NIH Press Release
NATIONAL INSTITUTES OF HEALTH
National Cancer Institute

FOR IMMEDIATE RELEASE
Wednesday, Feb. 5, 1997

John Campbell
US TOO
(202) 363-2069

NCI Press Office
(301) 496-6641

The National Cancer Institute and US TOO Join Forces
to Reach Men About Prostate Cancer

The National Cancer Institute (NCI), the lead Federal government agency for cancer research, and US TOO International, the largest men's cancer organization worldwide, today announced a new partnership to educate men ages 50 and older, and those 40 and over who are at high-risk for prostate cancer, about the detection, diagnosis, and management of the disease.

The two organizations are preparing to launch a joint educational initiative called, "Know Your Options: The National Prostate Cancer Education Program." The initiative will include conducting multi-city prostate cancer symposia for both professional and lay audiences, developing new decision-making tools such as interactive software, and enhancing the US TOO website to help men sort through the complexities of prostate cancer management. NCI will provide the latest scientific information available, and US TOO will take the lead in getting the information to men and their families.

"This partnership will enable US TOO to carry sound, accurate messages to men who are diagnosed with prostate cancer and to those men who are acting on their risk for the disease," said Henry Porterfield, US TOO's chair and chief executive officer. "We intend to build on this partnership by embarking on initiatives with the corporate sector and nonprofit community to ensure that this program has the broadest reach possible."

Prostate cancer, aside from skin cancer, is the most frequently diagnosed cancer and second leading cause of cancer death in U.S. men. In 1996, there was an estimated 317,000 new cases of prostate cancer, accounting for about 40 percent of all reported cancer cases in men. Between 1973 and 1993, the prostate cancer incidence rate grew by 175 percent, due partly to more widespread screening for the disease as well as to the growing number of older men in the U.S., but has recently begun to decline. Approximately 40,000 men die from the disease each year. Between 1991 and 1995 the mortality rate declined, but because the underlying causes of the rise and fall in prostate cancer mortality are largely unknown, it will be necessary to monitor the trend for a longer period to substantiate the recent decline.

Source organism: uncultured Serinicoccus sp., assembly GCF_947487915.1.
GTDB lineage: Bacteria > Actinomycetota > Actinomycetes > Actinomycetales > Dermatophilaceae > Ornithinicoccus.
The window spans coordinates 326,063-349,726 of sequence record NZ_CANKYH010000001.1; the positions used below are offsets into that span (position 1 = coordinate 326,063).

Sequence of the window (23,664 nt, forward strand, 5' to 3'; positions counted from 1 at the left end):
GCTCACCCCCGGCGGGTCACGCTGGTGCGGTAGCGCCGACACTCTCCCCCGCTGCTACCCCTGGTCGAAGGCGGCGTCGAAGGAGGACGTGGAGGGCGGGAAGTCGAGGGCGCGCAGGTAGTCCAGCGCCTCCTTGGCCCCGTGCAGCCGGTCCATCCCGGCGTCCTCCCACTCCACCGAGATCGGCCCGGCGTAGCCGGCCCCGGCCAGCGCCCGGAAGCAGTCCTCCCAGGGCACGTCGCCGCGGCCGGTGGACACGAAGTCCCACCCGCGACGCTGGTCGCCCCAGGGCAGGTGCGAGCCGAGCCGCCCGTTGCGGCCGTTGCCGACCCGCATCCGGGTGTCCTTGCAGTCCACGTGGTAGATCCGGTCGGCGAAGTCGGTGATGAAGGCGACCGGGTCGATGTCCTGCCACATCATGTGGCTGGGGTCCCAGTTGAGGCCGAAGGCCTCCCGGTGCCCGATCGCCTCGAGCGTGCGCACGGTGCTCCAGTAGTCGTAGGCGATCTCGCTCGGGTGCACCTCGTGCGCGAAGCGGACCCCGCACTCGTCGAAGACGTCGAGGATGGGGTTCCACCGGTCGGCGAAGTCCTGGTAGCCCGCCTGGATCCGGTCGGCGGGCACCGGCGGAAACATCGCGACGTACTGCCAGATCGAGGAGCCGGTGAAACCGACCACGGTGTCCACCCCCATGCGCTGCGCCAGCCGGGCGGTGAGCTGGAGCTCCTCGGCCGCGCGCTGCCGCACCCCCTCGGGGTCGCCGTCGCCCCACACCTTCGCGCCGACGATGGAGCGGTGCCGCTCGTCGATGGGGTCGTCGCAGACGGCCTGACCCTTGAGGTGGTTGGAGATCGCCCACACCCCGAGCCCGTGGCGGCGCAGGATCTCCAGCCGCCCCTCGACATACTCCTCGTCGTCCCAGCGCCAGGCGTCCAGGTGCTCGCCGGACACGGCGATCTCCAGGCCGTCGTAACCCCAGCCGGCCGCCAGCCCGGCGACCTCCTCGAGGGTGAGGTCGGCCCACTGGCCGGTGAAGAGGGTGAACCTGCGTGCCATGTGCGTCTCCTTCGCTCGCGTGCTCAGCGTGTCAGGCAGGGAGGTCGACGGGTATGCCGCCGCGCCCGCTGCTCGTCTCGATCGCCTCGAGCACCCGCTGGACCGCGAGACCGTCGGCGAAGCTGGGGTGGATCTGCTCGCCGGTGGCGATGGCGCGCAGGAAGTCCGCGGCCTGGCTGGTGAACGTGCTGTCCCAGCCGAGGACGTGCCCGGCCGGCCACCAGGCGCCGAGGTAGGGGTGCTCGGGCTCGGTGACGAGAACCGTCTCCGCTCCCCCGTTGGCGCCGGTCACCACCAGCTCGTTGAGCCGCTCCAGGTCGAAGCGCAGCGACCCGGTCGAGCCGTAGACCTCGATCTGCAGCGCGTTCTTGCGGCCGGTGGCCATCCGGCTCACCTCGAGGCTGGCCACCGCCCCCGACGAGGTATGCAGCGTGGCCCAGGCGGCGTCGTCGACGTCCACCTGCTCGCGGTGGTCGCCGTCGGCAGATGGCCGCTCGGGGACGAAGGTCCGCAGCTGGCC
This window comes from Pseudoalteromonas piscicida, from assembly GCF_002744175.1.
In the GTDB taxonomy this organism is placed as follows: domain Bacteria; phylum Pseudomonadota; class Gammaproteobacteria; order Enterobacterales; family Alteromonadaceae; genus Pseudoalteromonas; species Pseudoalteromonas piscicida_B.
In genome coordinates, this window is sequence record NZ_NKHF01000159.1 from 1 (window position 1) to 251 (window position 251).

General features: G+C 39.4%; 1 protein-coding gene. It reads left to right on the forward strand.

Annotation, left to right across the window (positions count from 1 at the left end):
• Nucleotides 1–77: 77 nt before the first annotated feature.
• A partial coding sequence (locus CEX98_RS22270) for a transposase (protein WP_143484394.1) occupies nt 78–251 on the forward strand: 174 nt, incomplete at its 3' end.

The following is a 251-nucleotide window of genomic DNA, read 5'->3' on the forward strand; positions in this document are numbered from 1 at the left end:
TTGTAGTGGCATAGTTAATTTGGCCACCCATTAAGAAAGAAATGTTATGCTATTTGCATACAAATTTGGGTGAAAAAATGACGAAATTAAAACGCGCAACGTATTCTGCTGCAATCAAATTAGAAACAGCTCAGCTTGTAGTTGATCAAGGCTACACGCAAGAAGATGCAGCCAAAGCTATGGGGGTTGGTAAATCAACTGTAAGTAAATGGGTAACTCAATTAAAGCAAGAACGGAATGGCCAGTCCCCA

"More and more men today are being screened for prostate cancer, and our concern is that they are unaware of their treatment options and the benefits and side effects associated with different treatments," said NCI Director Richard D. Klausner, M.D. "NCI is committed to partnering with US TOO so that all men diagnosed with prostate cancer have the information they need to make informed treatment decisions based on their age, health status, preferences and other personal factors."

Men who are diagnosed with prostate cancer have access to a number of different treatment options, depending on the stage of their disease at diagnosis and their age and general health. Yet available treatments are associated with varying side effects such as loss of sexual function (impotence) and loss of bladder control (incontinence). Many prostate cancers, however, are not life threatening and may not warrant treatment. Because there is currently no way to accurately predict which early stage prostate cancers will progress, uncertainties remain about which individuals would benefit from treatment.

Both NCI and US TOO offer services to assist people with questions about prostate cancer screening, detection, diagnosis and treatment. The Cancer Information Service (CIS) is NCI's nationwide telephone service and outreach program. The CIS meets the information needs of patients, the public, and health professionals. Specially trained staff provide the latest scientific information in understandable language. In addition, individual CIS offices serve specific geographic areas and have information about cancer-related services and resources in their region. The CIS, which can be reached at 1-800-4-CANCER (1-800-422-6237), responds to calls in English and Spanish. People with TTY equipment may call 1-800-332-8615.

As part of its ongoing mission to get all concerned men and their families to attend support groups, US TOO, which has 100,000 members in over 550 chapters, can provide information about chapter and group locations and other resources through its toll-free line at 1-800-80-USTOO (1-800-808-7866), or through its Internet website at http://www.ustoo.com.


Cancer Information Service
The Cancer Information Service (CIS) is NCI's nationwide telephone service and outreach program. The CIS meets the information needs of patients, the public, and health professionals. Specially trained staff provide the latest scientific information in understandable language. CIS staff answer questions in English and Spanish and distribute NCI materials.

Toll-free phone number: 1-800-4-CANCER (1-800-422-6237)
TTY: 1-800-332-8615

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